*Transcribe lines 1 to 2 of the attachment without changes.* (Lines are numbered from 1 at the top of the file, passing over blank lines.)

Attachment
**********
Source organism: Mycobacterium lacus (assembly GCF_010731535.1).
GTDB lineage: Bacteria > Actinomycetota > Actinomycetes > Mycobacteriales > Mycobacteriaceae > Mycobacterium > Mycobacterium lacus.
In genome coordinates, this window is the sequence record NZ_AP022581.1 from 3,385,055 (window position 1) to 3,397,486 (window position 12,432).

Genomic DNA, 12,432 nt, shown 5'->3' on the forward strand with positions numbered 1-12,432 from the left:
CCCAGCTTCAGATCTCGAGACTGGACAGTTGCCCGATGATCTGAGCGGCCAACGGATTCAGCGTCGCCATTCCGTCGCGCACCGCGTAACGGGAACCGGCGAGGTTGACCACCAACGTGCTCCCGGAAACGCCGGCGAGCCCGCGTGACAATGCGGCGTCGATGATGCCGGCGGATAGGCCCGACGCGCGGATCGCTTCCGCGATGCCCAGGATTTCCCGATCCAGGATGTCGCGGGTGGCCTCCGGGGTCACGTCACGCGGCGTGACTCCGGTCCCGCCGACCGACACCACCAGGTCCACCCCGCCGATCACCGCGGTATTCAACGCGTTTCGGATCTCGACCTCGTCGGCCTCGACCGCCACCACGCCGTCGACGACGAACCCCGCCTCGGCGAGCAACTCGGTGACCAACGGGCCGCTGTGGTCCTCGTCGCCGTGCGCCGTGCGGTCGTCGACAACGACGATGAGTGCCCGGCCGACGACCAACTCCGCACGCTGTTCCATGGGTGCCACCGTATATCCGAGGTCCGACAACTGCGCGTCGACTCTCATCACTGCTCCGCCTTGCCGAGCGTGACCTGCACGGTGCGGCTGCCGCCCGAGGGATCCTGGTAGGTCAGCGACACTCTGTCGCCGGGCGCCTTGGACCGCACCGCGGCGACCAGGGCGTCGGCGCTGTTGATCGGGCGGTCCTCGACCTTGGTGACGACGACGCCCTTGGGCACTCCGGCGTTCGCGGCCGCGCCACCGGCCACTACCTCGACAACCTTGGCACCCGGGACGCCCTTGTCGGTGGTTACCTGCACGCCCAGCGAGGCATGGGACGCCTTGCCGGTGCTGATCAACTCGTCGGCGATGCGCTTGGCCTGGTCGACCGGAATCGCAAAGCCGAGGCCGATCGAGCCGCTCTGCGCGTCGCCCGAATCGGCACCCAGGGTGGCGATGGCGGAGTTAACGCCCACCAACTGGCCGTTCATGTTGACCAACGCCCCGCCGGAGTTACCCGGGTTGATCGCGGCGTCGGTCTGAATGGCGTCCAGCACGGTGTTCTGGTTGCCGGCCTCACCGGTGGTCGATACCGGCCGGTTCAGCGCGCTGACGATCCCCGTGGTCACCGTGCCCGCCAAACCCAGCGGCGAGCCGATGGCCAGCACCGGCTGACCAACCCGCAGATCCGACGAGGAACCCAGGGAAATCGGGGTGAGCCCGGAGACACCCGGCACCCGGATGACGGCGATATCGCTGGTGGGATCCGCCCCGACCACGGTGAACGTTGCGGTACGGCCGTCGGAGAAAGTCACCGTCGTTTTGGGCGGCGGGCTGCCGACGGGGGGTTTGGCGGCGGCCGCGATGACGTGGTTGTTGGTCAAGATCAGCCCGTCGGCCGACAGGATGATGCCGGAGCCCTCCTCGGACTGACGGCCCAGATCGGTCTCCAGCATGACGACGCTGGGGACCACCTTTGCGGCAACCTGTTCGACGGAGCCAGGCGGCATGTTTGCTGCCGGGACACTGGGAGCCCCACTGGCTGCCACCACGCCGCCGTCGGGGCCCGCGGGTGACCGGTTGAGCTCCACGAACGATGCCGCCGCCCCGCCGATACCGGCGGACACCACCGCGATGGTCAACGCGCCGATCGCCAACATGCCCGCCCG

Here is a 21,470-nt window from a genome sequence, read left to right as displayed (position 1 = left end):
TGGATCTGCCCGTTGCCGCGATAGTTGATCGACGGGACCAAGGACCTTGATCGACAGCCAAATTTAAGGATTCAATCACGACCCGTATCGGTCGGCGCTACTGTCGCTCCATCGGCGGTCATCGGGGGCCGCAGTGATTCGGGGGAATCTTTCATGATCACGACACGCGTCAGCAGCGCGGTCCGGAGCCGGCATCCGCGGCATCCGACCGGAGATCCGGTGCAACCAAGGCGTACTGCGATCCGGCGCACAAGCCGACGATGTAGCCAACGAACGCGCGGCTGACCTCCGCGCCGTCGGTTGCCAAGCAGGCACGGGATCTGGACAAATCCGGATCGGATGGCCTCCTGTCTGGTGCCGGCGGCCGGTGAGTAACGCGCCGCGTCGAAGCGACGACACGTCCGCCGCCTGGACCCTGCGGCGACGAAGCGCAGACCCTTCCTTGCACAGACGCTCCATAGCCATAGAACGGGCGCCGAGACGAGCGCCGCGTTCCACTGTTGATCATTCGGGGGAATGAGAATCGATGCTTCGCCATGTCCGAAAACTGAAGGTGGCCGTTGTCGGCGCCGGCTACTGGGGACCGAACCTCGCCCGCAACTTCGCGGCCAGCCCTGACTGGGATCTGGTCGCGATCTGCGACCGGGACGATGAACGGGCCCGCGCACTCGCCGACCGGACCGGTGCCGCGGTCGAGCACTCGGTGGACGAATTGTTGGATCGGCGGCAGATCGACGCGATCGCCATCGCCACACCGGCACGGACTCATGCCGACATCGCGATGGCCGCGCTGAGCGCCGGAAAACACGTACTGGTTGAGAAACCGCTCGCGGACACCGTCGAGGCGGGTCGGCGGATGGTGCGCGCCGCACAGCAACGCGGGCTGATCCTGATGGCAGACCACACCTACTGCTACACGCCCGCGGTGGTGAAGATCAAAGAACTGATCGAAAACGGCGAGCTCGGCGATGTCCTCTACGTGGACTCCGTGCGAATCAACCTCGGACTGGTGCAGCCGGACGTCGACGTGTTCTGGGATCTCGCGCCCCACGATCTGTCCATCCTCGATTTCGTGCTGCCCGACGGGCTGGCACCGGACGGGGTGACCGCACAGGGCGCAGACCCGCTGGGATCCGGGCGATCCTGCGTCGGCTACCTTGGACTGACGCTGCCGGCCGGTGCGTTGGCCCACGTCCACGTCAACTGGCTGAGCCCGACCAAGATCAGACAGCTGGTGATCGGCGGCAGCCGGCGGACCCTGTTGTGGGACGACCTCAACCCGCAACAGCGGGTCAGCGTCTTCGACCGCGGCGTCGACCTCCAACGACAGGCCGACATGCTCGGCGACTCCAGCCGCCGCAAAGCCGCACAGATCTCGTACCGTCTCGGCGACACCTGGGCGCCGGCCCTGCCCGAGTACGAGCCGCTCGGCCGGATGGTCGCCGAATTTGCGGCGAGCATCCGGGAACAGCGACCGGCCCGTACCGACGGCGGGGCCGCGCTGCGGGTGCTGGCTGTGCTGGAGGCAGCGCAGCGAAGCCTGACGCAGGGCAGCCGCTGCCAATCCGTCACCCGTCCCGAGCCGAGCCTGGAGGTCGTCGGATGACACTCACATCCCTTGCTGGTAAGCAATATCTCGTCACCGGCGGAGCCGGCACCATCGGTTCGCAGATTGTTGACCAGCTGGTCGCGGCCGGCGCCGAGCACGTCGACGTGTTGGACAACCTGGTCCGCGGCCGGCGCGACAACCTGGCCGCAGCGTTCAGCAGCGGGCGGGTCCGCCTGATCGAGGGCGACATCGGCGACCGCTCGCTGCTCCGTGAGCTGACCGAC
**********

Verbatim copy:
Source organism: Mycobacterium lacus (assembly GCF_010731535.1).
GTDB lineage: Bacteria > Actinomycetota > Actinomycetes > Mycobacteriales > Mycobacteriaceae > Mycobacterium > Mycobacterium lacus.